By Emil Danielyan
In a move contrasting with official Yerevan’s silence, the ethnic Armenian leadership of Nagorno-Karabakh has welcomed Russia’s controversial decision to recognize Abkhazia’s and South Ossetia’s de facto independence from Georgia.
Bako Sahakian, the president of the unrecognized Nagorno-Karabakh Republic (NKR), sent on Thursday congratulatory messages to his Abkhaz and South Ossetian counterparts.
“It is with sincere joy that the people of Artsakh (Karabakh) received this news long awaited by your people,” Sahakian wrote to Abkhazia’s President Sergei Bagapsh. “Abkhazia has achieved something which it has sought for many years, having deservedly overcome numerous obstacles.”
The Karabakh leader extended similar congratulations to “the brotherly people of South Ossetia” and their leader, Eduard Kokoyty. “May peace take a permanent hold in your country,” read Sahakian’s letter to Kokoyty made public by his press office.
Russia recognized the two breakaway regions following its crushing victory in a brief war with Georgia that was triggered by Tbilisi’s attempt to regain control over South Ossetia. The Kremlin says the extraordinary move was necessary to prevent a repeat of what it calls an attempted “genocide” of South Ossetia’s non-Georgian population.
Georgia and much of the international community have strongly condemned the Russian recognition, saying that it runs counter to the universally accepted principle of territorial integrity. The Georgian government has said it amounts to an “unconcealed annexation” of a part of its internationally recognized territory.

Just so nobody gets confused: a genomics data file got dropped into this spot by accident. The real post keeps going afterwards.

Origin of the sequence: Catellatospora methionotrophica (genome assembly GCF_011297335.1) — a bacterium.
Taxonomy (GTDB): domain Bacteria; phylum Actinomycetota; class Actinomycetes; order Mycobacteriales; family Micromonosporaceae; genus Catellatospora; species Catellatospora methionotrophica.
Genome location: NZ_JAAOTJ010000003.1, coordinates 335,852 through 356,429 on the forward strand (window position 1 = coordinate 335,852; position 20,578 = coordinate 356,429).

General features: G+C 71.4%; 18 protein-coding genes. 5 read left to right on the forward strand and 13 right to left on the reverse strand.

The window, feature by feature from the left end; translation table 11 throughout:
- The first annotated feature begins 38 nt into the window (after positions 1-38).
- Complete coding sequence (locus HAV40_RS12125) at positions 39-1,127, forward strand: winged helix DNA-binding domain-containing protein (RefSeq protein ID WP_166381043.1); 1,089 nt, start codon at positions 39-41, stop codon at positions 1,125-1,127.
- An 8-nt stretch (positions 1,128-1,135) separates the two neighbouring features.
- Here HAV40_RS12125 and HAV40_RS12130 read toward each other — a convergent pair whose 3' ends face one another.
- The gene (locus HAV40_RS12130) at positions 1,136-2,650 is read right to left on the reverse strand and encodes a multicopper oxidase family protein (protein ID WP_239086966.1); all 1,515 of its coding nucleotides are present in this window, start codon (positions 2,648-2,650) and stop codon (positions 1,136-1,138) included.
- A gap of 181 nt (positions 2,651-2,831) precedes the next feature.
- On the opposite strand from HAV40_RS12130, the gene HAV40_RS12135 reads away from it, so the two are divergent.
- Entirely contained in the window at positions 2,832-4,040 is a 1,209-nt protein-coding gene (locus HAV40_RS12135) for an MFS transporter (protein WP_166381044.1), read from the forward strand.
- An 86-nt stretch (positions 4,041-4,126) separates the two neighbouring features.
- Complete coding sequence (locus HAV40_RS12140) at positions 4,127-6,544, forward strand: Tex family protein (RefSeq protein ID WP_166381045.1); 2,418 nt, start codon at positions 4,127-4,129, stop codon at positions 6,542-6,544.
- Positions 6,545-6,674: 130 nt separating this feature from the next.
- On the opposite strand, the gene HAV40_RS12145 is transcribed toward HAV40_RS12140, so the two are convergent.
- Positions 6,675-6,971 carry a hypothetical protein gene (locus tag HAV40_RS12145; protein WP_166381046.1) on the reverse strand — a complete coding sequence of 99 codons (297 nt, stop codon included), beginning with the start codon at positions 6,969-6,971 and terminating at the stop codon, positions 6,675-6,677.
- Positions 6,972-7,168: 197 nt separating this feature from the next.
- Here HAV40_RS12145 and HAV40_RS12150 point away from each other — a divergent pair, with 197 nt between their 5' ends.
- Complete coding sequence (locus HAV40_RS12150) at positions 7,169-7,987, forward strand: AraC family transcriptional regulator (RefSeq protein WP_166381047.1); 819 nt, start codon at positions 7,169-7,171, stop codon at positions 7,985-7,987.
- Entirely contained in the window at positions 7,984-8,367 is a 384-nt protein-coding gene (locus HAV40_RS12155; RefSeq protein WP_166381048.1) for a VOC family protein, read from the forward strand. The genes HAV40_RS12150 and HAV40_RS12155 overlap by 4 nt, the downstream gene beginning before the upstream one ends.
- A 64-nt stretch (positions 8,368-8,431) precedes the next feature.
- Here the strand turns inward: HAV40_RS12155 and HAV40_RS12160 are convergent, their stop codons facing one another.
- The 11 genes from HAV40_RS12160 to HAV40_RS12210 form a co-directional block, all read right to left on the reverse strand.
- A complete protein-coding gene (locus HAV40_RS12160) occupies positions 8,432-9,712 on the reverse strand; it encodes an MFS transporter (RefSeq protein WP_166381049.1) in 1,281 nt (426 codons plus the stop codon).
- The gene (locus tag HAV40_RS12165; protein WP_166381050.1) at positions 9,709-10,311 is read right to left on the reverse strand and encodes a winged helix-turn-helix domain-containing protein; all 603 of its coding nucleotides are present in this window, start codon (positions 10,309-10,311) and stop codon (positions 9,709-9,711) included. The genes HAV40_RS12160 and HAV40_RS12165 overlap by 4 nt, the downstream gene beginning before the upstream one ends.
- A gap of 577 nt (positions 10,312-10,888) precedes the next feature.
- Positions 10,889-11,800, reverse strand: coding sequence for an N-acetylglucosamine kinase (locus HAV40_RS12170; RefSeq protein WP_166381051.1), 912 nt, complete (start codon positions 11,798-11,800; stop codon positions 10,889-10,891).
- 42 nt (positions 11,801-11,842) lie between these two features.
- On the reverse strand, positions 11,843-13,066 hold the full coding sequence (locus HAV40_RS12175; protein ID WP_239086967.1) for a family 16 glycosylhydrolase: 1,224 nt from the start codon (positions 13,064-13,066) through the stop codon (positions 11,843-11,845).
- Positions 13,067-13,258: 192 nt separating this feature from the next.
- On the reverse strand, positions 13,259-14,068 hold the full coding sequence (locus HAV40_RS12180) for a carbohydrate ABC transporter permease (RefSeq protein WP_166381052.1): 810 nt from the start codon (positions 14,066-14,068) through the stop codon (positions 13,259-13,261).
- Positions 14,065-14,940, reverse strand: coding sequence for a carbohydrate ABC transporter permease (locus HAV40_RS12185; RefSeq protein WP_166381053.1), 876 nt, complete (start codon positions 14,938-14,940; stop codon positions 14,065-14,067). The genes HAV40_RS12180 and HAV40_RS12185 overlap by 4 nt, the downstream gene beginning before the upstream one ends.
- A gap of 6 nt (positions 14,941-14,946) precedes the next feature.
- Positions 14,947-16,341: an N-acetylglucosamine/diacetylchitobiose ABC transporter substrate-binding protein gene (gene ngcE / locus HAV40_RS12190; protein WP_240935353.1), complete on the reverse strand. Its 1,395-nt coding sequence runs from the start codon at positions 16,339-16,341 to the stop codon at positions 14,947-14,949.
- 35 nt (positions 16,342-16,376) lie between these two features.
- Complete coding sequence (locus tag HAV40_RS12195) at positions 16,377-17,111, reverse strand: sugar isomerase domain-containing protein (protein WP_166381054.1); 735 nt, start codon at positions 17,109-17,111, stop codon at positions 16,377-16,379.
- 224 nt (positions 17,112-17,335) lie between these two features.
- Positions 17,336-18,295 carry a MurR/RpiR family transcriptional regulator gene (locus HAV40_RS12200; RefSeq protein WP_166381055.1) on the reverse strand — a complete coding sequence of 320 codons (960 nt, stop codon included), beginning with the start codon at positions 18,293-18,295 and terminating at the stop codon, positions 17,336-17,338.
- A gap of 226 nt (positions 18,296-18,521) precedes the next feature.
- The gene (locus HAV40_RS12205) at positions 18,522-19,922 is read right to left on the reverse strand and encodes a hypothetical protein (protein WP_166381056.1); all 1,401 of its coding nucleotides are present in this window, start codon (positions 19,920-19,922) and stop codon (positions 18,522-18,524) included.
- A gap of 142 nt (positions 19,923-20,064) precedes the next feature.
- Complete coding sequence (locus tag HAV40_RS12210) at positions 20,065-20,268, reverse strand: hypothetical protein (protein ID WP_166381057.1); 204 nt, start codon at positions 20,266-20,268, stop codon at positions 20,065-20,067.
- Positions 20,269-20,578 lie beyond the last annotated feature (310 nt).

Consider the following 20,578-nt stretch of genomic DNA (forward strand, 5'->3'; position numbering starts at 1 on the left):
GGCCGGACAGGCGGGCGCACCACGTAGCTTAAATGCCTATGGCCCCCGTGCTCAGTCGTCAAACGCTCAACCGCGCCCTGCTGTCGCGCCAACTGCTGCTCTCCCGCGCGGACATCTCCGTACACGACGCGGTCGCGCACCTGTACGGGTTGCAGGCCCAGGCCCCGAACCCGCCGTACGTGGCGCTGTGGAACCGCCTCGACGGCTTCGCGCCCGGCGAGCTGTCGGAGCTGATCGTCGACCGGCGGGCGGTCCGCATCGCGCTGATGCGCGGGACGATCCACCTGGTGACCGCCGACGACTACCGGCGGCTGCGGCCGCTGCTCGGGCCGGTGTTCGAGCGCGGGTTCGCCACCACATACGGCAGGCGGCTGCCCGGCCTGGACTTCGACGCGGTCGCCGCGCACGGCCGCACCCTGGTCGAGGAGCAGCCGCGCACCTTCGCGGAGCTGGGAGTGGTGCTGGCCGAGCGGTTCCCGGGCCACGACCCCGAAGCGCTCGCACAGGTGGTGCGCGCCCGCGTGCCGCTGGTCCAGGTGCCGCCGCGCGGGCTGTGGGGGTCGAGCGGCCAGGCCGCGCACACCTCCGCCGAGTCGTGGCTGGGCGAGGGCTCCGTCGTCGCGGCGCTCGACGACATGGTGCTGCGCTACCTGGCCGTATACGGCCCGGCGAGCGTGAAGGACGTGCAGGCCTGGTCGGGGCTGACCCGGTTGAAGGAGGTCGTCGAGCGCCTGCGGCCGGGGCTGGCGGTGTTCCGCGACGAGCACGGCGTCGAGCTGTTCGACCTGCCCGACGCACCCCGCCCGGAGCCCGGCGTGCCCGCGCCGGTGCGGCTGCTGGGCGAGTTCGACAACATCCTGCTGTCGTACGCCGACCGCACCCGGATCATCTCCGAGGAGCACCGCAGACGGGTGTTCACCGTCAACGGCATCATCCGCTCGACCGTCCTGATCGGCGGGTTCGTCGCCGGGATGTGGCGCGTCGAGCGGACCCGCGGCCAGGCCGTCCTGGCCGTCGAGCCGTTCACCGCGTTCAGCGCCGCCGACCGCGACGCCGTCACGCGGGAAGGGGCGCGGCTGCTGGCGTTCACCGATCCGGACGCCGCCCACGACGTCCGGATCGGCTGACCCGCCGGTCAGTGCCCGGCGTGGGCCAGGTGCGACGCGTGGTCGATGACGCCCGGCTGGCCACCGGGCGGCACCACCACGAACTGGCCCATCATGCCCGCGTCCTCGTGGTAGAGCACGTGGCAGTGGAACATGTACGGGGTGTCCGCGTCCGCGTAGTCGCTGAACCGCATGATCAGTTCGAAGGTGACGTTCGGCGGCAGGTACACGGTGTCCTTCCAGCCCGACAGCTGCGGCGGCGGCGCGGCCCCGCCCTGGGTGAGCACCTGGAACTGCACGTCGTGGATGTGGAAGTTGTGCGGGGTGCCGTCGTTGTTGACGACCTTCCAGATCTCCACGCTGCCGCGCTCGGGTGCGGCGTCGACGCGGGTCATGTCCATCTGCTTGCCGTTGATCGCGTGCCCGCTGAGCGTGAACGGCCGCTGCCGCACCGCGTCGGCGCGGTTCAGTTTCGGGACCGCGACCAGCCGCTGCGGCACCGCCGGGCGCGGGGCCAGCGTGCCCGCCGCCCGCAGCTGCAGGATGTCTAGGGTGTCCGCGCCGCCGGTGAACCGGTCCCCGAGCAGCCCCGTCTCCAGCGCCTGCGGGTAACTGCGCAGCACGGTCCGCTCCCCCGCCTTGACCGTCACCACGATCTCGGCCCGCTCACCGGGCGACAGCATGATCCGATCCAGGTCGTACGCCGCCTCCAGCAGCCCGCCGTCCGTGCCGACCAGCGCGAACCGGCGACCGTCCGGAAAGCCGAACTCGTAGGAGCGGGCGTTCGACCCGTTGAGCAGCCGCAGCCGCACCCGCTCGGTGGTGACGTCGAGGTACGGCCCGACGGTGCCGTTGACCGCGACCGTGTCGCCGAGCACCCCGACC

Echoing statements by Russian, Abkhaz and South Ossetian leaders, the NKR Foreign Ministry pointed on Wednesday to another international principle upholding peoples’ right to self-determination. The Karabakh Armenians, backed by Armenia proper, have long said that self-determination should take precedence over territorial integrity in the resolution of the conflict with Azerbaijan.
The NKR ministry also implicitly blamed Georgia for the outbreak of the war that killed hundreds of people and displaced tens of thousands of others. “We have repeatedly warned that threats to use force, disproportionate military build-ups and a penchant for solving problems by force are fraught with humanitarian disasters,” it said in a statement.
Unlike the NKR leadership, Armenia’s government has so fair declined to explicitly comment on the Russian support for Abkhazia’s and South Ossetia’s secession from Georgia. The Armenian Foreign Ministry issued a short statement Wednesday reaffirming Yerevan’s stated support for a peaceful settlement of the regional ethnic disputes.
But in what could be construed as an indirect endorsement of the Russian recognition, the statement said the conflicts in Karabakh and elsewhere in the South Caucasus should be resolved “on the basis of a free expression of peoples’ will.” President Serzh Sarkisian likewise said last week that “the military way of conflict resolution is futile.”
Despite its close ties with Russia, Armenia is extremely unlikely to recognize Abkhazia and South Ossetia as independent states, mindful of negative international reaction and Georgia’s vital importance for its transport communication with the outside world.
A leader of the Armenian Revolutionary Federation (Dashnaktsutyun), one of the four parties represented in Armenia’s government, said in a newspaper interview published on Thursday that the Sarkisian administration should not rush to follow Moscow’s example because “having normal relations with Georgia stems from our country’s vital interests.”
“Armenia has not even recognized Karabakh’s independence because it believes the international community has not exhausted its capacity to solve the problem peacefully,” Armen Rustamian told the “Hayastani Hanrapetutyun” daily. “We think that the possibilities of a peaceful settlement of the Russia-Georgia conflict have not been exhausted either.”
(Photolur photo: Bako Sahakian.)